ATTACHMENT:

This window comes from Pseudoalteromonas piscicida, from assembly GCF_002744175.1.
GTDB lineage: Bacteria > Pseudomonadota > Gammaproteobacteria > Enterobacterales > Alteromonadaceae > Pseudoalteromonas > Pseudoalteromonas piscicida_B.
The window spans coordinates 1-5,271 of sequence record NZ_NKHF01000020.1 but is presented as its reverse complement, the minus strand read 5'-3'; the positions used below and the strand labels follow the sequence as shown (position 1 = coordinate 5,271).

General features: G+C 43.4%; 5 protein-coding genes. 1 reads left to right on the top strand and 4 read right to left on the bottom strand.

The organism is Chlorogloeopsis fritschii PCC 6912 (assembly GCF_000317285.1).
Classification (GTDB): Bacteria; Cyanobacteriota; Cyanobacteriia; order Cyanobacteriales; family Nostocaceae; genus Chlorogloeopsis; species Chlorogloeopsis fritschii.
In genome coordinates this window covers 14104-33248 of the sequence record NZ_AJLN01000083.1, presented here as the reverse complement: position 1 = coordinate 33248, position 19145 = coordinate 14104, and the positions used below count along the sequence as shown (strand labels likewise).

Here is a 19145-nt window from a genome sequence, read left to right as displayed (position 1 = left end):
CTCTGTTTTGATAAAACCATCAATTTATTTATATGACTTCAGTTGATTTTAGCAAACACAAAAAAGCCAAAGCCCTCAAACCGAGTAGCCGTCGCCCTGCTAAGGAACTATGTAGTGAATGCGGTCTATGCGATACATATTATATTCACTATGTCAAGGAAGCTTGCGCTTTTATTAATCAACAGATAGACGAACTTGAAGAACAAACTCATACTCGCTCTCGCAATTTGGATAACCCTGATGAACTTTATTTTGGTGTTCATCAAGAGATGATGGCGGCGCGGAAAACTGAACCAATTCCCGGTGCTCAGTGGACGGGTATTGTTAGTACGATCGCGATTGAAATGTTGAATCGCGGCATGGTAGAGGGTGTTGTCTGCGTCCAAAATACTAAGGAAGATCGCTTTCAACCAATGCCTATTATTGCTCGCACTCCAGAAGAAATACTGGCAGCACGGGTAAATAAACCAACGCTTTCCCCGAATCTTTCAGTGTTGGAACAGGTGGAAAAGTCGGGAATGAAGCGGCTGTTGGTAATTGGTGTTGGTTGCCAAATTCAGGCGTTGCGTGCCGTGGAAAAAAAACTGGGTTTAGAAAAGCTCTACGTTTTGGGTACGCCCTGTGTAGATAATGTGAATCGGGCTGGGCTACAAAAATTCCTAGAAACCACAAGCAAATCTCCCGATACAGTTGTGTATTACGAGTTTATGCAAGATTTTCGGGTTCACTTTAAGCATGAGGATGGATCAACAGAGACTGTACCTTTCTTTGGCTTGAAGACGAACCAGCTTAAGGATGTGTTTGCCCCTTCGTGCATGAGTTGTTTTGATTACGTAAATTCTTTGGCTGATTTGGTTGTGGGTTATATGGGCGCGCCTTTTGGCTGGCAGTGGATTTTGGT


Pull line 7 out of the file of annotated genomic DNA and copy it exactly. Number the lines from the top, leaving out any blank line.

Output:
In genome coordinates this window covers 14104-33248 of the sequence record NZ_AJLN01000083.1, presented here as the reverse complement: position 1 = coordinate 33248, position 19145 = coordinate 14104, and the positions used below count along the sequence as shown (strand labels likewise).